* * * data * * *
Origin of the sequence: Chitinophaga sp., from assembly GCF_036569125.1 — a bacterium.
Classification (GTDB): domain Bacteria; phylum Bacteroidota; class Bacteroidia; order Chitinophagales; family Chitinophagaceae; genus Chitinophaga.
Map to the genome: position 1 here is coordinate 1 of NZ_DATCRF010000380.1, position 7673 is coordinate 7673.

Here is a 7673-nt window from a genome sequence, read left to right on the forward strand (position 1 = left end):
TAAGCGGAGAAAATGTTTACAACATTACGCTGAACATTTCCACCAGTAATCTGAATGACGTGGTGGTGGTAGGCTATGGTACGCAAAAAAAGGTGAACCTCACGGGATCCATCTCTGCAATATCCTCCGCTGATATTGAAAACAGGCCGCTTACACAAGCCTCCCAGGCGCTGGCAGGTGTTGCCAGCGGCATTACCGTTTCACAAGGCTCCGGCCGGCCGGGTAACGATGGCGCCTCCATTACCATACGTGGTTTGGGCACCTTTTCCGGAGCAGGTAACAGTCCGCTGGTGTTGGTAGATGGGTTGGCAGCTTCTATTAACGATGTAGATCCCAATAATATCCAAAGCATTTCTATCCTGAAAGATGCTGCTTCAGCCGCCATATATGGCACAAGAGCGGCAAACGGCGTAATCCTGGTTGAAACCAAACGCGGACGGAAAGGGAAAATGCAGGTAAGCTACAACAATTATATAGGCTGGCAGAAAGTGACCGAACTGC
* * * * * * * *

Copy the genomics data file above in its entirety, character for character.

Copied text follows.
Origin of the sequence: Chitinophaga sp., from assembly GCF_036569125.1 — a bacterium.
Classification (GTDB): domain Bacteria; phylum Bacteroidota; class Bacteroidia; order Chitinophagales; family Chitinophagaceae; genus Chitinophaga.
Map to the genome: position 1 here is coordinate 1 of NZ_DATCRF010000380.1, position 7673 is coordinate 7673.

Here is a 7673-nt window from a genome sequence, read left to right on the forward strand (position 1 = left end):
TAAGCGGAGAAAATGTTTACAACATTACGCTGAACATTTCCACCAGTAATCTGAATGACGTGGTGGTGGTAGGCTATGGTACGCAAAAAAAGGTGAACCTCACGGGATCCATCTCTGCAATATCCTCCGCTGATATTGAAAACAGGCCGCTTACACAAGCCTCCCAGGCGCTGGCAGGTGTTGCCAGCGGCATTACCGTTTCACAAGGCTCCGGCCGGCCGGGTAACGATGGCGCCTCCATTACCATACGTGGTTTGGGCACCTTTTCCGGAGCAGGTAACAGTCCGCTGGTGTTGGTAGATGGGTTGGCAGCTTCTATTAACGATGTAGATCCCAATAATATCCAAAGCATTTCTATCCTGAAAGATGCTGCTTCAGCCGCCATATATGGCACAAGAGCGGCAAACGGCGTAATCCTGGTTGAAACCAAACGCGGACGGAAAGGGAAAATGCAGGTAAGCTACAACAATTATATAGGCTGGCAGAAAGTGACCGAACTGC